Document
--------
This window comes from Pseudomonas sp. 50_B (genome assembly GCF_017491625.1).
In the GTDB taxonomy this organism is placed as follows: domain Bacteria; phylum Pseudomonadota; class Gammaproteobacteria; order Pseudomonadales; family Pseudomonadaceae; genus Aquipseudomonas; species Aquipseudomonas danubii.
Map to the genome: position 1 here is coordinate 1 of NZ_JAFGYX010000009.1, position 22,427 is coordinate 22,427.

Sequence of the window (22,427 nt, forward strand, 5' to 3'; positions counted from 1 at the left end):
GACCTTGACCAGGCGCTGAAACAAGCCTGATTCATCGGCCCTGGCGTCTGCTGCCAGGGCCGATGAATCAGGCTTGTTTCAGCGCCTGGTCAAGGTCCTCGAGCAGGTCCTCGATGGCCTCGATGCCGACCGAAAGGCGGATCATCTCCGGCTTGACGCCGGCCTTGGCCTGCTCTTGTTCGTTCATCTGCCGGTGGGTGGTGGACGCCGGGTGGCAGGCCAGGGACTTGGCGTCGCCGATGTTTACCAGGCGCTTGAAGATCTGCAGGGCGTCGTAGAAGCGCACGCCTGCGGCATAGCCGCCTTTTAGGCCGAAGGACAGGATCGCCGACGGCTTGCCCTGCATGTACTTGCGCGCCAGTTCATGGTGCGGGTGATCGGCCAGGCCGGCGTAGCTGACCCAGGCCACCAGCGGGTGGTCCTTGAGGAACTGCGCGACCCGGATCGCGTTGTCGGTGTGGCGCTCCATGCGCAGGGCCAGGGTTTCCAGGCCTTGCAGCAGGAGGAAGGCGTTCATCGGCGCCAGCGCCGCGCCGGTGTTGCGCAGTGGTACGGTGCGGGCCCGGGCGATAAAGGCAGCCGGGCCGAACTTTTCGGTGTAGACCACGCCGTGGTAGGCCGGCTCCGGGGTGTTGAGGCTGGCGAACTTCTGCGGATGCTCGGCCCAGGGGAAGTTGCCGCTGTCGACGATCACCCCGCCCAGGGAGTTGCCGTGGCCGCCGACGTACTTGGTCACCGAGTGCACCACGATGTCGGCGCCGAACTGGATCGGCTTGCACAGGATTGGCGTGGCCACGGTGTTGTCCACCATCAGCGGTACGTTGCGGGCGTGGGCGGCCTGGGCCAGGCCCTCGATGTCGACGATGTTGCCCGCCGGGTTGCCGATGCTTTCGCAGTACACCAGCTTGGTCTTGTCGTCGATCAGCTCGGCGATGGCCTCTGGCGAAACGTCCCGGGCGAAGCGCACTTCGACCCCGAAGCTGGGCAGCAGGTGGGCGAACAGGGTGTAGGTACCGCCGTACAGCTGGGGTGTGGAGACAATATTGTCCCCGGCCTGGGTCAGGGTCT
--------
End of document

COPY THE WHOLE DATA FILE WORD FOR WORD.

This window comes from Pseudomonas sp. 50_B (genome assembly GCF_017491625.1).
In the GTDB taxonomy this organism is placed as follows: domain Bacteria; phylum Pseudomonadota; class Gammaproteobacteria; order Pseudomonadales; family Pseudomonadaceae; genus Aquipseudomonas; species Aquipseudomonas danubii.
Map to the genome: position 1 here is coordinate 1 of NZ_JAFGYX010000009.1, position 22,427 is coordinate 22,427.

Sequence of the window (22,427 nt, forward strand, 5' to 3'; positions counted from 1 at the left end):
GACCTTGACCAGGCGCTGAAACAAGCCTGATTCATCGGCCCTGGCGTCTGCTGCCAGGGCCGATGAATCAGGCTTGTTTCAGCGCCTGGTCAAGGTCCTCGAGCAGGTCCTCGATGGCCTCGATGCCGACCGAAAGGCGGATCATCTCCGGCTTGACGCCGGCCTTGGCCTGCTCTTGTTCGTTCATCTGCCGGTGGGTGGTGGACGCCGGGTGGCAGGCCAGGGACTTGGCGTCGCCGATGTTTACCAGGCGCTTGAAGATCTGCAGGGCGTCGTAGAAGCGCACGCCTGCGGCATAGCCGCCTTTTAGGCCGAAGGACAGGATCGCCGACGGCTTGCCCTGCATGTACTTGCGCGCCAGTTCATGGTGCGGGTGATCGGCCAGGCCGGCGTAGCTGACCCAGGCCACCAGCGGGTGGTCCTTGAGGAACTGCGCGACCCGGATCGCGTTGTCGGTGTGGCGCTCCATGCGCAGGGCCAGGGTTTCCAGGCCTTGCAGCAGGAGGAAGGCGTTCATCGGCGCCAGCGCCGCGCCGGTGTTGCGCAGTGGTACGGTGCGGGCCCGGGCGATAAAGGCAGCCGGGCCGAACTTTTCGGTGTAGACCACGCCGTGGTAGGCCGGCTCCGGGGTGTTGAGGCTGGCGAACTTCTGCGGATGCTCGGCCCAGGGGAAGTTGCCGCTGTCGACGATCACCCCGCCCAGGGAGTTGCCGTGGCCGCCGACGTACTTGGTCACCGAGTGCACCACGATGTCGGCGCCGAACTGGATCGGCTTGCACAGGATTGGCGTGGCCACGGTGTTGTCCACCATCAGCGGTACGTTGCGGGCGTGGGCGGCCTGGGCCAGGCCCTCGATGTCGACGATGTTGCCCGCCGGGTTGCCGATGCTTTCGCAGTACACCAGCTTGGTCTTGTCGTCGATCAGCTCGGCGATGGCCTCTGGCGAAACGTCCCGGGCGAAGCGCACTTCGACCCCGAAGCTGGGCAGCAGGTGGGCGAACAGGGTGTAGGTACCGCCGTACAGCTGGGGTGTGGAGACAATATTGTCCCCGGCCTGGGTCAGGGTCT